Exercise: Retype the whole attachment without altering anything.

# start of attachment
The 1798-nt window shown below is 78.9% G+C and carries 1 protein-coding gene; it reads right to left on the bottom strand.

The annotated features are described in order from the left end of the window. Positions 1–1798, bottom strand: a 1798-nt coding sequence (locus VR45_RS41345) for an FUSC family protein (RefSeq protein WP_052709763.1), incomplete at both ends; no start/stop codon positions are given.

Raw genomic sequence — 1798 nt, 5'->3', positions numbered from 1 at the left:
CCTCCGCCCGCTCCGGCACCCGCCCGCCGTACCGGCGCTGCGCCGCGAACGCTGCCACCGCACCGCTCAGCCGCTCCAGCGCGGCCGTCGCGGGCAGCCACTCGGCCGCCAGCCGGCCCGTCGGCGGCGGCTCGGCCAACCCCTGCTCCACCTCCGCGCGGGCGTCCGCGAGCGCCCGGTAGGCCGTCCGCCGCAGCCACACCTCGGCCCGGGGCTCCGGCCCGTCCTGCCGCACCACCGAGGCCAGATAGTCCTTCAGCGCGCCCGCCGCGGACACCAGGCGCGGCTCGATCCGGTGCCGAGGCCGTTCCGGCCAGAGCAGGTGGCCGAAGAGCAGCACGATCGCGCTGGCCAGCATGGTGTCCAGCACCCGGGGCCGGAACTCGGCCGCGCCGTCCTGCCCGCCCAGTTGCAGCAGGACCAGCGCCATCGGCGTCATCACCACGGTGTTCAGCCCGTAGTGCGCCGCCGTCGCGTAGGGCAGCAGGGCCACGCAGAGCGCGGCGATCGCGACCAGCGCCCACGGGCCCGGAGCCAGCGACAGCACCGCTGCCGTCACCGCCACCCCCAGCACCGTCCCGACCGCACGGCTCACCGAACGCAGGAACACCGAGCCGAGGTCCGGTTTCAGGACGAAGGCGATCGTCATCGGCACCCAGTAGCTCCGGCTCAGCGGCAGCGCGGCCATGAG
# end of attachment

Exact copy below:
The 1798-nt window shown below is 78.9% G+C and carries 1 protein-coding gene; it reads right to left on the bottom strand.

The annotated features are described in order from the left end of the window. Positions 1–1798, bottom strand: a 1798-nt coding sequence (locus VR45_RS41345) for an FUSC family protein (RefSeq protein WP_052709763.1), incomplete at both ends; no start/stop codon positions are given.

Raw genomic sequence — 1798 nt, 5'->3', positions numbered from 1 at the left:
CCTCCGCCCGCTCCGGCACCCGCCCGCCGTACCGGCGCTGCGCCGCGAACGCTGCCACCGCACCGCTCAGCCGCTCCAGCGCGGCCGTCGCGGGCAGCCACTCGGCCGCCAGCCGGCCCGTCGGCGGCGGCTCGGCCAACCCCTGCTCCACCTCCGCGCGGGCGTCCGCGAGCGCCCGGTAGGCCGTCCGCCGCAGCCACACCTCGGCCCGGGGCTCCGGCCCGTCCTGCCGCACCACCGAGGCCAGATAGTCCTTCAGCGCGCCCGCCGCGGACACCAGGCGCGGCTCGATCCGGTGCCGAGGCCGTTCCGGCCAGAGCAGGTGGCCGAAGAGCAGCACGATCGCGCTGGCCAGCATGGTGTCCAGCACCCGGGGCCGGAACTCGGCCGCGCCGTCCTGCCCGCCCAGTTGCAGCAGGACCAGCGCCATCGGCGTCATCACCACGGTGTTCAGCCCGTAGTGCGCCGCCGTCGCGTAGGGCAGCAGGGCCACGCAGAGCGCGGCGATCGCGACCAGCGCCCACGGGCCCGGAGCCAGCGACAGCACCGCTGCCGTCACCGCCACCCCCAGCACCGTCCCGACCGCACGGCTCACCGAACGCAGGAACACCGAGCCGAGGTCCGGTTTCAGGACGAAGGCGATCGTCATCGGCACCCAGTAGCTCCGGCTCAGCGGCAGCGCGGCCATGAG